A Second Life First-
Author: Darryn King
Thursday, 13 September 2007
To begin with, can you tell us a little bit about what you do in your day job - in the real world-
I teach literature (mainly Shakespeare and Milton) and theory (mainly contemporary European stuff) at the University of Melbourne. I also write a lot about contemporary Australian art for catalogues and magazines.
Have you strolled through Second Life as a citizen before- And Were you immediately excited by the possibilities of working Second Life, as a sort of new medium-
I’d never been in Second Life, but was fascinated by the idea of Second Life. Like many writers, I’m very interested in writing about and working with situations I would never normally be in – especially situations I would never want to be in!
Who are you collaborating with and what are they bringing to the project-
I’m collaborating with Christopher Dodds and Adam Nash, who have a long-time familiarity with virtual worlds. Chris is a well-known designer and art-game theorist with Selectparks.net; Adam’s an artist, composer and lecturer in new media.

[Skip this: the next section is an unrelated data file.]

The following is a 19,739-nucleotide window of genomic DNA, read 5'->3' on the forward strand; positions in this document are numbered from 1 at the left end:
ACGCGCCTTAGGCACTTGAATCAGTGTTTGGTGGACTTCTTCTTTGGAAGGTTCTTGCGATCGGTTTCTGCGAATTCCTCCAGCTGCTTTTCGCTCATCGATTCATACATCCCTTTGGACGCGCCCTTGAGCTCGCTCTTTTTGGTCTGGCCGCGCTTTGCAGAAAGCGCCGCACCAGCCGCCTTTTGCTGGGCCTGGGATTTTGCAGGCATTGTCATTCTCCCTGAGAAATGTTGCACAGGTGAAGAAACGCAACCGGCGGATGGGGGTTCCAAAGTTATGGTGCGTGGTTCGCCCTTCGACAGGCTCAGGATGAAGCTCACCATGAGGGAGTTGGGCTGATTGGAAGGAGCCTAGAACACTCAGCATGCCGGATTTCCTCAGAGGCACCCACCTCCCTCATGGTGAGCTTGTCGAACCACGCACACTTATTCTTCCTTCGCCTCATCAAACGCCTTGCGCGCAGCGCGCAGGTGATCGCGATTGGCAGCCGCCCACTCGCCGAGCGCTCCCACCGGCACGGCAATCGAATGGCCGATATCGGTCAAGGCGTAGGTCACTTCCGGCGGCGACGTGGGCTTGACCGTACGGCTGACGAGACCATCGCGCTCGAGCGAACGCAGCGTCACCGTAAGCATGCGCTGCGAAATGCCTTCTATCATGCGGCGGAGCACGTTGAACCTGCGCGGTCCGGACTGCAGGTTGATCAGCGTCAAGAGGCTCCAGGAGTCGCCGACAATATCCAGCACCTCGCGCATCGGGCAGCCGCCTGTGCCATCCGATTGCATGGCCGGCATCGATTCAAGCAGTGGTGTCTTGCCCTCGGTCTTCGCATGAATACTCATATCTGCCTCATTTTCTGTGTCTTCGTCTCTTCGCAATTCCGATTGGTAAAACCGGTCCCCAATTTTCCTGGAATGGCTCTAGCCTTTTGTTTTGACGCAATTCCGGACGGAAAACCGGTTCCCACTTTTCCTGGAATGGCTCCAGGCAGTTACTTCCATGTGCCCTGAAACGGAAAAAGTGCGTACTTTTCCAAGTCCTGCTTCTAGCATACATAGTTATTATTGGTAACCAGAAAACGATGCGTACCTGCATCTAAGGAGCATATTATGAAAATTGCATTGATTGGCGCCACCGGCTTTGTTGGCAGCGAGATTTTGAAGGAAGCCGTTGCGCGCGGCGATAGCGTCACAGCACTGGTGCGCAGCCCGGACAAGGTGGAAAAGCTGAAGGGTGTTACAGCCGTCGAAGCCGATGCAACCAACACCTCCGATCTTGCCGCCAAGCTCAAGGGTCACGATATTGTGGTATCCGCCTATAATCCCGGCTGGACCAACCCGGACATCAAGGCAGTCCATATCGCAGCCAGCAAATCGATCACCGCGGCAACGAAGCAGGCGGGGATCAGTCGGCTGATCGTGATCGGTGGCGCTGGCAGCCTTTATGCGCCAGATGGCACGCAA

Tell us a little bit about the installation and how people can experience it.
The working title for the project is ‘Babelswarm’ - given that our globalised, mediatised planet literally swarms with innumerable languages and idioms of all kinds, mostly mutually incomprehensible. This idea will be translated into a ‘real world’ and ‘Second Life’ component. The real world component will be a gallery-based interface, where audiences can interact via an audio interface and computer-driven screen projection. Their contributions will produce swarms of letters that will virtually interact in various unexpected ways. Likewise, avatar visitors to the SL installation will be able to do the same.
So, the installation will exist in Second Life and in the real world - is ‘parallel dimensions’ an accurate analogy- Will stuff in one dimension affect the other-
That’s the best thing about the actuality of virtuality, if I can put it like that: that what really doesn’t exist not only has direct links with ‘reality’, but integrally affects, even utterly transforms, the nature of reality itself. It’s not so much about ‘parallel dimensions’ (which suggests dimensions that never meet), as it is about the power of non-existence. The short answer to the second part of your question is therefore: yes!
Do you think that there’ll be more artistic ventures in the Second Life world in the future-
Absolutely. I’m looking forward to seeing what art can become under such historically and technologically unprecedented conditions.
Lose touch with reality and visit secondlife.com.